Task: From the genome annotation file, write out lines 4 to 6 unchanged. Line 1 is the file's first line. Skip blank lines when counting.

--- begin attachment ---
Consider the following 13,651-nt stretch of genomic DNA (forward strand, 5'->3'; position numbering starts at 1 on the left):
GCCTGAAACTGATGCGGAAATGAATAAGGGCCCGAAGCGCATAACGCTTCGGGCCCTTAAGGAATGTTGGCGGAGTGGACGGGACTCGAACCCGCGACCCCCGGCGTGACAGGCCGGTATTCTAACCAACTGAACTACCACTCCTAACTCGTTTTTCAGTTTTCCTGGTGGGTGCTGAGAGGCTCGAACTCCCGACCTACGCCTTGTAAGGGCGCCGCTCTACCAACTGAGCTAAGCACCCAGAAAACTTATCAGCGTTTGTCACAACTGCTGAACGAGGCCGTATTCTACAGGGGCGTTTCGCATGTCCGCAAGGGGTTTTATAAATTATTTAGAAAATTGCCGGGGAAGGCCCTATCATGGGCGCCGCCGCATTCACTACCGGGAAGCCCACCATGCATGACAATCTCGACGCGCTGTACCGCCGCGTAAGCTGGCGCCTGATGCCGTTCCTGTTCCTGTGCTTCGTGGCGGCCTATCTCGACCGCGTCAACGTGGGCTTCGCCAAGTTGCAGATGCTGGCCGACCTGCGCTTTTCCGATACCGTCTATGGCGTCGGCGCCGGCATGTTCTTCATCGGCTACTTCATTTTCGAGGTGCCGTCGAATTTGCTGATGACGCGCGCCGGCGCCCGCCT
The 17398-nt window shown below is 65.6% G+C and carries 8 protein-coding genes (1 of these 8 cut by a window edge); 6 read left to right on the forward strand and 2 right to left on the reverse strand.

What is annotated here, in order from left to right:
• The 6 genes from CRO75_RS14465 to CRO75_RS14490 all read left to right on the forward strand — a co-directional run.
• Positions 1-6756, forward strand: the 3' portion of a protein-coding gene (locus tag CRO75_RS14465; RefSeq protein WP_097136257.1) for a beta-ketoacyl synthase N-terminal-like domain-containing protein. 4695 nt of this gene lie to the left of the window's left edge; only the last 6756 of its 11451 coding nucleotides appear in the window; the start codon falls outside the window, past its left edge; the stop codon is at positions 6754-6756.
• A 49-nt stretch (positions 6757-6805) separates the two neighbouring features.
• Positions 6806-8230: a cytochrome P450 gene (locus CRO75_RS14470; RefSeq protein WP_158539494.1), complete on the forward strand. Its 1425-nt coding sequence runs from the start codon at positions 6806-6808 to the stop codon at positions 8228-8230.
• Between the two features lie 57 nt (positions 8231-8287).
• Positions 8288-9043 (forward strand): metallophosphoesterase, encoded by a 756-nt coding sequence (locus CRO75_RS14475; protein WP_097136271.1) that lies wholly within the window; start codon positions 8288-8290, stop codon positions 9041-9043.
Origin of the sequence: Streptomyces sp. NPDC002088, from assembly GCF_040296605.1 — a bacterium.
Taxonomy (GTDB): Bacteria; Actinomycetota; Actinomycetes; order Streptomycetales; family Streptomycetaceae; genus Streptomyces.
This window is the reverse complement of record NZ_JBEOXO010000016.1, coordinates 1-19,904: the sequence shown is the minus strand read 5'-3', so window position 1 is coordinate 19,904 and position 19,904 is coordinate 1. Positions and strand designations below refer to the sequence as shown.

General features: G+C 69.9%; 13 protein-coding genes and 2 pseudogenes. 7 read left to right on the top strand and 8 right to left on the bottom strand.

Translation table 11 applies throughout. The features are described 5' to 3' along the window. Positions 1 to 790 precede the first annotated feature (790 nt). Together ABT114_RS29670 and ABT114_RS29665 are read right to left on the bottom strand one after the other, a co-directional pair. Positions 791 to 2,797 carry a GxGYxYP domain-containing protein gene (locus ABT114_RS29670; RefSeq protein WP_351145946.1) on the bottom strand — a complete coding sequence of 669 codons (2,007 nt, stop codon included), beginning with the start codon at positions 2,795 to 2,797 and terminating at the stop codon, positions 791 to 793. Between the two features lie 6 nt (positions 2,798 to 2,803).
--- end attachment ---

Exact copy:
What is annotated here, in order from left to right:
• The 6 genes from CRO75_RS14465 to CRO75_RS14490 all read left to right on the forward strand — a co-directional run.
• Positions 1-6756, forward strand: the 3' portion of a protein-coding gene (locus tag CRO75_RS14465; RefSeq protein WP_097136257.1) for a beta-ketoacyl synthase N-terminal-like domain-containing protein. 4695 nt of this gene lie to the left of the window's left edge; only the last 6756 of its 11451 coding nucleotides appear in the window; the start codon falls outside the window, past its left edge; the stop codon is at positions 6754-6756.